Remaining Challenges

Though using more renewable energy for mining operations will allow mining companies to tout their programs as more environmentally sustainable, considerable challenges continue to impede a more widespread implementation of the technologies. “The biggest limitation is in terms of scale,” Sussex Strategy’s Benedetti said. “To meet that [electricity] need solely with solar or wind power is very difficult or impossible to achieve. It has to be a combination of that and something else.”

Intermittent electricity generation from renewables, and especially wind and solar power, present a particular problem for the mining industry, Sediqi said. “With solar and wind, you don’t have constant energy generation,” he said. “Mining operations are very sensitive with energy usage, and it’s very hard to shut down some mining processes. For solar and wind energy, a penetration rate of energy of 30% to 40% is achievable, but above that, it is very hard to use renewable energy, and miners will still need to use diesel for 70% of their energy needs.”

The energy must be reliable, IAMGOLD Corp.’s vice president of investor relations, Bob Tait, said. “Generators don’t start on a dime like a car, they take time to warm up and reach the peak,” he said. “Until renewable energy offers base-load generation, it will never ultimately replace some of the other sources.” Another issue plaguing the renewables industry is a lack of capacity to store the energy generated on site.

Mining companies “have to be able to generate [energy] and store to use it when they need it, and not when it’s being produced,” Sediqi explained. “Storage is just too expensive at the moment to allow for higher penetration” of renewable technologies.

Raglan mine

One up-and-coming project that may yield a solution to the problem of renewable energy storage is at Glencore Xstrata Plc unit Xstrata Canada’s US$530 million Raglan nickel mine, in the far northern tip of Quebec in the Nunavik region, which has no available electricity grid. The project on Feb. 27 secured funding of C$3.5 million from the Quebec government that will support a pilot project for a wind turbine combined with a storage system for other renewable energy forms, Raglan communications coordinator Celiane Dorval said. An interesting article is also this profile of mining company Hwange Colliery Ltd.

The pilot project is slated to run for five years, although Xstrata Canada believes that it will take only two years to determine the project’s efficiency and whether or not it will invest in a full wind farm on-site. “What we expect is that the pilot project will allow us to reduce our diesel consumption of 2.5 million liters a year,” Dorval said. “Ultimately, the objective is to substantially reduce our fossil fuel consumption, and one of the biggest challenges for us is to reduce our environmental footprint and GHG emissions.”

The mine is expected to consume 60 million liters of diesel and emit 100,000 tons of carbon dioxide annually, Adrienne Downey, executive director of business development at Enercon Canada, sais. Enercon has been commissioned to construct the wind turbine at Raglan. The wind turbine and energy storage system, which will test three different technologies, will be constructed this summer, with the wind turbine expected to generate 3 MW of energy once it begins turning in the autumn. “The use of three different storage systems (battery, hydrogen, and flywheel) not only compensates for periods when the wind isn’t blowing but also stabilizes the grid,” Downey said.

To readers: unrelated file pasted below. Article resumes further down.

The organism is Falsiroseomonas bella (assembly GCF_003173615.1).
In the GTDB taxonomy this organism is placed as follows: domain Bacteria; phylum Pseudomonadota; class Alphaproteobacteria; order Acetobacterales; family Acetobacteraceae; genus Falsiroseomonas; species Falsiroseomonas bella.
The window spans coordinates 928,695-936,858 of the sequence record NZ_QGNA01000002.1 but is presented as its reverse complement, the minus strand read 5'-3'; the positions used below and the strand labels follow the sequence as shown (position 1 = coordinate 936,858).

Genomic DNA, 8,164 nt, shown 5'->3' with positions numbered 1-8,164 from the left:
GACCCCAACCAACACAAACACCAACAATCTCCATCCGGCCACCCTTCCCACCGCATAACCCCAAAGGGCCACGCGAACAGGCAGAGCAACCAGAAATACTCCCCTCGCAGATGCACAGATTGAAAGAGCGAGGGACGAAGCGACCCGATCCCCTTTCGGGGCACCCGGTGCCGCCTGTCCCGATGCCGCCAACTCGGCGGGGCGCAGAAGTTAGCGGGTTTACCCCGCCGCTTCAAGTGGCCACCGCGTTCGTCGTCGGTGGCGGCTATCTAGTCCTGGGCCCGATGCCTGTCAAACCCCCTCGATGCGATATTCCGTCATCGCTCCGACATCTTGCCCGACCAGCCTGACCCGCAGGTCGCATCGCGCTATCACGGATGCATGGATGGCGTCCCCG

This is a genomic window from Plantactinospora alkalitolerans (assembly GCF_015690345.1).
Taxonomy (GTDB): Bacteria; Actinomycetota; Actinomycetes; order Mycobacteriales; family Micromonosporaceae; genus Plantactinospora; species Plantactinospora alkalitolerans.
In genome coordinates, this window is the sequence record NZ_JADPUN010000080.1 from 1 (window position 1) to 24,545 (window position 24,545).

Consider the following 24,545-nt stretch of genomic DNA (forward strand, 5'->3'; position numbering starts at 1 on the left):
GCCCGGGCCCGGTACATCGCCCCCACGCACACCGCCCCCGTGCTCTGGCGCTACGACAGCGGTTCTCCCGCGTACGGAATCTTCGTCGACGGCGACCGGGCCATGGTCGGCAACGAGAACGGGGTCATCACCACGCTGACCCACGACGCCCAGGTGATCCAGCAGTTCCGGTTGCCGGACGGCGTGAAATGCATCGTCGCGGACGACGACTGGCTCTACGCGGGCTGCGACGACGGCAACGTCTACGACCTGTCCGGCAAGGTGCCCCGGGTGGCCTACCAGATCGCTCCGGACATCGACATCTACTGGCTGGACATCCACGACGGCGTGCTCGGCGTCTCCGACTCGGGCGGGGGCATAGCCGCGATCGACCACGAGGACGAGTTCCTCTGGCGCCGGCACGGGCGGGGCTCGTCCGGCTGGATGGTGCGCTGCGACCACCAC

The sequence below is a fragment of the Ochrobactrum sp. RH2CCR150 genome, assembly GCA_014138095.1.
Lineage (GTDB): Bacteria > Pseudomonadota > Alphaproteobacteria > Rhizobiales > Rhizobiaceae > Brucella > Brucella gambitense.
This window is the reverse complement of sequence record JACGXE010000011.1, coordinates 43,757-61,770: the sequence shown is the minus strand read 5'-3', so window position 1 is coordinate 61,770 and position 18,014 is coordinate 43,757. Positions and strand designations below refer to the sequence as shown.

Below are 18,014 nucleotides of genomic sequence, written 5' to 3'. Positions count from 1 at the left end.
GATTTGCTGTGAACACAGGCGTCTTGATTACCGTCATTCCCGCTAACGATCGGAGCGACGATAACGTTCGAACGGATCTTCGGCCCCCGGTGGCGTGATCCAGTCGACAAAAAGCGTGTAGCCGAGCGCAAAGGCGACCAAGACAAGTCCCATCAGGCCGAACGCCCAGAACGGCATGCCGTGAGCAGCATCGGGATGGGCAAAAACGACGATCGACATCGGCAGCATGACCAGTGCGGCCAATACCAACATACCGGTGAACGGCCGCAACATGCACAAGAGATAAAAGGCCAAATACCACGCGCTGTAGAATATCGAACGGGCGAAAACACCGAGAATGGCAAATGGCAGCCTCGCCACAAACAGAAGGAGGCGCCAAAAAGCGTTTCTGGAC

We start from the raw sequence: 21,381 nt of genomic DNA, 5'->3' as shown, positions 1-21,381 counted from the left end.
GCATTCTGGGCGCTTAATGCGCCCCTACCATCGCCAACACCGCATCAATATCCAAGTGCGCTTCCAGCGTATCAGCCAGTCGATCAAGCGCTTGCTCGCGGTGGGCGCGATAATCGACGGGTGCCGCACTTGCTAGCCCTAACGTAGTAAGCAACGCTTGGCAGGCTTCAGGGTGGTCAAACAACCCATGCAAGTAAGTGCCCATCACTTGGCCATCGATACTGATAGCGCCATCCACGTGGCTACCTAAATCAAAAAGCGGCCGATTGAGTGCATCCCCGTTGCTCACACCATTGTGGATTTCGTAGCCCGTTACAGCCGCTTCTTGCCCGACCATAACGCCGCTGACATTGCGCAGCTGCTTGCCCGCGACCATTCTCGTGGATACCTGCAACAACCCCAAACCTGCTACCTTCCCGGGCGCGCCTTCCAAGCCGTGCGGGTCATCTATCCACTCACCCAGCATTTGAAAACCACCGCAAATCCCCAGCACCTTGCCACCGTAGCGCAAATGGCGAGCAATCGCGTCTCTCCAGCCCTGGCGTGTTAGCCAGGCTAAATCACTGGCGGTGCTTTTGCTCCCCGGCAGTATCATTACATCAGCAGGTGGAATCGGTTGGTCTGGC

Renewable energy outside of Canada

Many analysts said that the use of renewable energy at mining projects is likely to grow in the developing world, as governments adopt energy policies encouraging the use of renewables.
IAMGOLD already has a small-scale solar program at its Rosebel gold mine in Suriname underway, which will generate 5 MW in power. The Canadian miner is also considering implementing solar power programs at its Essakane mine in Burkina Faso.

“Power costs that we pay there are probably the most expensive that we pay anywhere because we truck in heavy fuel oil from the coast through other countries into the northeast corner,” he said. “We’re looking to see what solar can do, as the project is in the Sahel and there’s quite a bit of sunshine up there,” he added. “But there is extreme heat, and solar is not as effective in the high heat. So we’re looking at the best technology and costs, and we have a feasibility study underway to reduce some of the costs.”

Future of renewables in the mining sector

Analysts agree that renewable energy is likely to see a greater implementation rate in the future as miners scramble to cut ballooning fuel costs in this highly capital-restrictive period. Several factors might strengthen the pull of renewable energies for mining operations, which may include changes in regulatory regimes for stricter environmental standards and the possible implementation of a carbon tax, increasing the appeal of renewable technologies.

Mining Energy Advisors’ Sediqi thinks refiners will also play a pivotal role in the increased adoption of renewable energies. “Refiners tend to be more energy-efficient,” he said. “They might bring their skill and knowledge back to mining companies as well” should they opt to employ renewable energies, he said. He also foresees great strides in storage technology. “We think that energy storage solutions will be the next big thing that we will see a huge price decrease in,” he said. “Based on that price decrease, we think it will enable renewable energies to offset diesel stronger than is possible right now.”